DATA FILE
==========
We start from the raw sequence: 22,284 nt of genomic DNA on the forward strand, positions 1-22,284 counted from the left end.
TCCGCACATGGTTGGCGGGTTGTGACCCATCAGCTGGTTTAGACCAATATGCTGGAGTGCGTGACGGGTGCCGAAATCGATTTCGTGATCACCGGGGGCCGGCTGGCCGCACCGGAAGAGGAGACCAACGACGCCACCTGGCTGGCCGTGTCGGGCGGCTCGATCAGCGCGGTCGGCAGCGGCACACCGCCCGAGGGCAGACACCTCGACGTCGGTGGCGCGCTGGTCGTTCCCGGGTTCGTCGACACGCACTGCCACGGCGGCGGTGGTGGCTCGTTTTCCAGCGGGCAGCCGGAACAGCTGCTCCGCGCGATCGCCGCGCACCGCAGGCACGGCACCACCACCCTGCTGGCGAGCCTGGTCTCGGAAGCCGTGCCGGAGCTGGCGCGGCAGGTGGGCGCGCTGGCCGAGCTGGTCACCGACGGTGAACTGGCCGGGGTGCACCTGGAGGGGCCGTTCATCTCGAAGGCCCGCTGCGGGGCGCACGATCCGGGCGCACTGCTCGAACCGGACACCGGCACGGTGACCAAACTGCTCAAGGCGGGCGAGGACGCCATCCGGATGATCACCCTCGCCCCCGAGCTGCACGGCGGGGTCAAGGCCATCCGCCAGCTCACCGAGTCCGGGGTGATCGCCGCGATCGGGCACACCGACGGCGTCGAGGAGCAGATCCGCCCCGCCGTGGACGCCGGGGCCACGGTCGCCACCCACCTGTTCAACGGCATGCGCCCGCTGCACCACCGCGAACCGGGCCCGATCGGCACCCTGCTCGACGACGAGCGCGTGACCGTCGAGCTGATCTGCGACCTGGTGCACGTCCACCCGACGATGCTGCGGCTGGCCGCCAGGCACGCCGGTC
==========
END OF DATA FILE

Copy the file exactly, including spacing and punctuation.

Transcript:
We start from the raw sequence: 22,284 nt of genomic DNA on the forward strand, positions 1-22,284 counted from the left end.
TCCGCACATGGTTGGCGGGTTGTGACCCATCAGCTGGTTTAGACCAATATGCTGGAGTGCGTGACGGGTGCCGAAATCGATTTCGTGATCACCGGGGGCCGGCTGGCCGCACCGGAAGAGGAGACCAACGACGCCACCTGGCTGGCCGTGTCGGGCGGCTCGATCAGCGCGGTCGGCAGCGGCACACCGCCCGAGGGCAGACACCTCGACGTCGGTGGCGCGCTGGTCGTTCCCGGGTTCGTCGACACGCACTGCCACGGCGGCGGTGGTGGCTCGTTTTCCAGCGGGCAGCCGGAACAGCTGCTCCGCGCGATCGCCGCGCACCGCAGGCACGGCACCACCACCCTGCTGGCGAGCCTGGTCTCGGAAGCCGTGCCGGAGCTGGCGCGGCAGGTGGGCGCGCTGGCCGAGCTGGTCACCGACGGTGAACTGGCCGGGGTGCACCTGGAGGGGCCGTTCATCTCGAAGGCCCGCTGCGGGGCGCACGATCCGGGCGCACTGCTCGAACCGGACACCGGCACGGTGACCAAACTGCTCAAGGCGGGCGAGGACGCCATCCGGATGATCACCCTCGCCCCCGAGCTGCACGGCGGGGTCAAGGCCATCCGCCAGCTCACCGAGTCCGGGGTGATCGCCGCGATCGGGCACACCGACGGCGTCGAGGAGCAGATCCGCCCCGCCGTGGACGCCGGGGCCACGGTCGCCACCCACCTGTTCAACGGCATGCGCCCGCTGCACCACCGCGAACCGGGCCCGATCGGCACCCTGCTCGACGACGAGCGCGTGACCGTCGAGCTGATCTGCGACCTGGTGCACGTCCACCCGACGATGCTGCGGCTGGCCGCCAGGCACGCCGGTC